The 7th Marine Regiment of the 1st Marine Division saw the first major ground action performed by American troops in Vietnam in 1965. Throughout the Vietnam War, the division's units participated in both multi-battalion size battles, and small-unit, anti-guerrilla operations. It conducted more than 160 named operations and thousands of small-unit actions while deployed during the Vietnam War.
Battles and operations for the 1st Marine Division included Hastings, Hue City, Napoleon-Saline II, Oklahoma Hills, Pipestone Canyon, Imperial Lake, Chu Lai, Da Nang, Dong Ha, Qui Nhon, Phu Bai, Quang Tri, and Operation New Arrivals.
During the 1968 Tet Offensive, the Division was involved in fierce fighting with both Viet Cong and North Vietnamese Army elements. It successfully defended every enemy assault in its area of operations, pursuing its adversaries back to their strongholds. It was during this period that the Division earned its seventh and eighth Presidential Unit Citations. After six years, 1st Marine Division returned to California in 1971. In 1975, the Division supported the evacuation of Saigon by providing food and temporary shelter at Camp Pendleton for Vietnamese refugees as they arrived in the United States.
Marine Corps Command Chronologies
The Commandant of the Marine Corps General Wallace M. Greene, Jr., in July 1965 enacted Order 5750.2 (MCO 5750.2), which established the reporting requirements for command chronologies. The order defined a command chronology as "a documented report to the Commandant of the Marine Corps of the significant events of designated Marine Corps organizations," providing "a periodic summation of its experiences useful in future planning and orientation of new personnel."
The order called for the Command Chronology to provide a concise review of the highlights in the experiences of the command considered to be of special significance to the higher authority of the Marine Corps as a whole.
Most of these chronologies include common sections of information: organizational data, narrative summaries of events, accomplishments and losses, sequential listings of significant events, and supporting documentation. More extensive chronologies include lists of commanders, lists of staff officers, lists of locations stationed, lists of awards and training received, lists of operations participated in, situation reports, and records relating to community relations activities. The chronologies often include other documentation as attachments, such as supplementary reports, memorandums, maps, charts, photographs, newspaper clippings and bulletins.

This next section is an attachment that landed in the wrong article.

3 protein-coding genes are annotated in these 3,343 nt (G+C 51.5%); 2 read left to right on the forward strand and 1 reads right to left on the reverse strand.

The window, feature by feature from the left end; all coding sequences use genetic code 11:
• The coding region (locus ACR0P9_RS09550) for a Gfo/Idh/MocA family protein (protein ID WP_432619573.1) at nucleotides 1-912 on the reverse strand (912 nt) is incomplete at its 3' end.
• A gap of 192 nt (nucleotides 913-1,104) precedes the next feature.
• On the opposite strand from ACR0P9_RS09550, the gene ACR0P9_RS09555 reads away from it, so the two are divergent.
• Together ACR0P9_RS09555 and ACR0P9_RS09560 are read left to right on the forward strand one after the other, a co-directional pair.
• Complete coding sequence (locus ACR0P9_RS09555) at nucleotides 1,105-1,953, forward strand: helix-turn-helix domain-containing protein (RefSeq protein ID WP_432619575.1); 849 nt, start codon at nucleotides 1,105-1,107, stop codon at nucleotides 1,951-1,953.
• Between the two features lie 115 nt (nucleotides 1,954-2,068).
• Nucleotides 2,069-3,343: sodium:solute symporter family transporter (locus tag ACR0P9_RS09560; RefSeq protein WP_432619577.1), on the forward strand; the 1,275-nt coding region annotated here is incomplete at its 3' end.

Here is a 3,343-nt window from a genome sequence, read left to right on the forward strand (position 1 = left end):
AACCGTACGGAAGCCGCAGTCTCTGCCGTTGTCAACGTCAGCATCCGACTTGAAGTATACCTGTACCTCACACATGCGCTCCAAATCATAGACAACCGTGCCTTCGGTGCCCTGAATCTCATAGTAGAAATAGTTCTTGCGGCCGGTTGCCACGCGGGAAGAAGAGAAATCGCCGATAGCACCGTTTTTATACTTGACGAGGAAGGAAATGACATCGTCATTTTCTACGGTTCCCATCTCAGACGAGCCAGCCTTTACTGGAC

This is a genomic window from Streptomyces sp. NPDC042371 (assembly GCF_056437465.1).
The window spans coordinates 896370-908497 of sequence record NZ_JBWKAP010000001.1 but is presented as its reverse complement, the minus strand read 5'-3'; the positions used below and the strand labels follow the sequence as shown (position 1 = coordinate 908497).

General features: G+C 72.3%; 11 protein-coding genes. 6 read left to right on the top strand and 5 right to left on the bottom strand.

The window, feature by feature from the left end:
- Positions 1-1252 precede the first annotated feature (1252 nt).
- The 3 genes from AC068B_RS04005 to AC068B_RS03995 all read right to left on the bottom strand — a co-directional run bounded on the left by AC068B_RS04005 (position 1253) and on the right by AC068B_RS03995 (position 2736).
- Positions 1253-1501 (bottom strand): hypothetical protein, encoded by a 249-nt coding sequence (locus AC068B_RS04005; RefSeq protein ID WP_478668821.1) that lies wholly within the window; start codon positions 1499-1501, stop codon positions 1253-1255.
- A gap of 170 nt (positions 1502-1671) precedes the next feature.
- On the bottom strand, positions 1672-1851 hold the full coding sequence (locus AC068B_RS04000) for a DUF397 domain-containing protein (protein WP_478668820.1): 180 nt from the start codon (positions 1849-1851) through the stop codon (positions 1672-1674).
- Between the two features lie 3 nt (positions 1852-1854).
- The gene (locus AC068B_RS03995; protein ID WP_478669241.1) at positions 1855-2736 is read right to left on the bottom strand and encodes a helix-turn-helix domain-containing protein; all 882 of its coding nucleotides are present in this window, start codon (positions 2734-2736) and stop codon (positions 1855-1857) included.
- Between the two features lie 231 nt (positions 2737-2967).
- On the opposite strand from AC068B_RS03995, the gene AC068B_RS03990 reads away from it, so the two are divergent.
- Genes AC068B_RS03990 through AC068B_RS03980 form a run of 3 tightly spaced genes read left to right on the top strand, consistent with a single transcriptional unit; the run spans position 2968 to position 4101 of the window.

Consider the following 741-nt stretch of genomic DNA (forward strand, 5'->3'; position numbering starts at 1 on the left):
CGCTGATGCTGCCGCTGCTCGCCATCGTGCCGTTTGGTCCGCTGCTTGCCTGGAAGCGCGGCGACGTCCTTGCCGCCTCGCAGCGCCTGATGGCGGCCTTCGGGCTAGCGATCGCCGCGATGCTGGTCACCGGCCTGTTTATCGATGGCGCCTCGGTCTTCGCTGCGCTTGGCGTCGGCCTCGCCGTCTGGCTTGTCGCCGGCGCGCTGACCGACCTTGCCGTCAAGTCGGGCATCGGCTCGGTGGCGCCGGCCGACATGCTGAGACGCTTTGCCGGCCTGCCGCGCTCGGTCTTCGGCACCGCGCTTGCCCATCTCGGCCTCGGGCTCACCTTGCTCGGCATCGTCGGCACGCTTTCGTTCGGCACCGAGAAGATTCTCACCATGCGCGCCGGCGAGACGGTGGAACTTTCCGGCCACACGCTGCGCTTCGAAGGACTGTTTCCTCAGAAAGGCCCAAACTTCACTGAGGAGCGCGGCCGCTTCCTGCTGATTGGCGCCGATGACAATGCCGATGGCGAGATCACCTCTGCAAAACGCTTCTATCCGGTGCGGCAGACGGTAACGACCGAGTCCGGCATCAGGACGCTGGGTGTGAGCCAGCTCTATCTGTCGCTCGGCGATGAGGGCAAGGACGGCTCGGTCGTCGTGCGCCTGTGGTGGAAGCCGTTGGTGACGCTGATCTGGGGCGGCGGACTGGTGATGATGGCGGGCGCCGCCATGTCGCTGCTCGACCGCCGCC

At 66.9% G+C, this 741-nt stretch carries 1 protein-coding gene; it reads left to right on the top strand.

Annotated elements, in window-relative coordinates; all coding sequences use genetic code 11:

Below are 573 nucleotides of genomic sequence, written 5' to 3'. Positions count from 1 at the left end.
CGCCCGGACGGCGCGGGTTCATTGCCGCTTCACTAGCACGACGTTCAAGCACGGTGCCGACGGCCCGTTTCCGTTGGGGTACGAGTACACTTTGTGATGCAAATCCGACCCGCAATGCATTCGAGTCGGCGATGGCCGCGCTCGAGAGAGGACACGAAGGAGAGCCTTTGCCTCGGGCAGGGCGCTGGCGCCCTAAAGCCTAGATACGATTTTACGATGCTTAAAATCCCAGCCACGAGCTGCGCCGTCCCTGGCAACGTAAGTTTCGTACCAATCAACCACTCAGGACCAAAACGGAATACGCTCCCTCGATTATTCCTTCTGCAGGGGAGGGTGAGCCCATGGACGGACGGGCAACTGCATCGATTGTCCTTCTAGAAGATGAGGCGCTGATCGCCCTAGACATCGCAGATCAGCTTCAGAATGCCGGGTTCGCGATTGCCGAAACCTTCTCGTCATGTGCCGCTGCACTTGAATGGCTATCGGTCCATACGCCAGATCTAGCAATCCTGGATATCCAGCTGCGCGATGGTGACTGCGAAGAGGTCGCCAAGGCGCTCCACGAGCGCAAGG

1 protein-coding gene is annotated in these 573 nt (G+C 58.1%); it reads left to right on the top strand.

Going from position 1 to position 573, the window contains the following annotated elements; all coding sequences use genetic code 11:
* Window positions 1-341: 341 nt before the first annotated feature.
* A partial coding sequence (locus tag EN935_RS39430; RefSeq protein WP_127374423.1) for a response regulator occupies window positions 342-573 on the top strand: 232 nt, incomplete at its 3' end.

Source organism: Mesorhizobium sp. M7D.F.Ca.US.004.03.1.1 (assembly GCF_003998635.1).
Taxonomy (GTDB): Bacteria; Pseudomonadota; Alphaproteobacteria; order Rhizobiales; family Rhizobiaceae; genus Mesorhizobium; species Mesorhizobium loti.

History of the 1st Marine Division during the Vietnam War
In the summer of 1965, with the intensification of the American involvement in the war in Vietnam, the Regiment was ordered to continental Southeast Asia. Elements of the Regiment began arriving in the Republic of Vietnam in August. During 1965, 1st Marine Division units participated in Operations Starlite and Piranha, the first significant engagements for American ground troops. Those units not deployed in the combat zone were staged on Okinawa.
The first major operation in the war for a battalion of the 1st Marines was Harvest Moon in December 1965. In March 1966, 1st Marine Division Headquarters was moved from Okinawa and re-established at Chu Lai, over the next three months the entire Division was deployed to South Vietnam. The zone of operation for the Division included the southern two provinces of I Corps, Quang Tin and Quang Ngai. Between March 1966 and May 1967, the Division conducted 44 named and unnamed operations.
In the succeeding months, the Regiment's battalions participated in operations Utah, Iowa, Cheyenne I and II, Double Eagle and Union I and II. Operation Hastings in July 1966 witnessed the most ferocious fighting of the war up to that time.
By fall of 1967, the 1st Marines were operating permanently in the northern sector of the I Corps tactical zone. The following winter, the Communist and Northern forces launched their all-out Tet Offensive. They overran Hue, the old imperial capital. Between 31 January and 2 March 1968, elements of the 1st Marines, along with other U.S. Marine and South Vietnamese units, fought to regain control of the city. Bitter street fighting and hand-to-hand combat characterized the battle. Hue was finally recaptured after the opposition suffered nearly 1,900 killed. Heavy fighting continued for the Regiment through the rest of the year.
Other major operations in 1968 in which the 1st Marine Division played a significant role included Allen Brook, and Mameluke Thrust. Action in 1968 culminated with Operation Meade River, which netted nearly 850 opponents killed. The Regiment remained deployed in South Vietnam for the next two and a half years, participating in numerous operations large and small.
During 1969, the division continued to take part in combat operations, as evidenced by the heavy fighting which took place in Operations Taylor Common and Oklahoma Hills.
During 1970, the 1st Marine Division began to withdraw its regiments from Vietnam. From late 1969 through early 1971, the 1st Marine Division was the only Marine division operating in the Republic of Vietnam, as a process of "Vietnamization" turned over more responsibility to the South Vietnamese. In 1971, the Regiment was ordered back to the United States, to Camp Pendleton in California. The 1st Marines were the last Marine infantry unit to depart Vietnam.
In the spring of 1975, the 1st Marines provided primary support to the Marine Corps Base at Camp Pendleton for preparation of a camp to house Vietnamese refugees during Operation New Arrivals.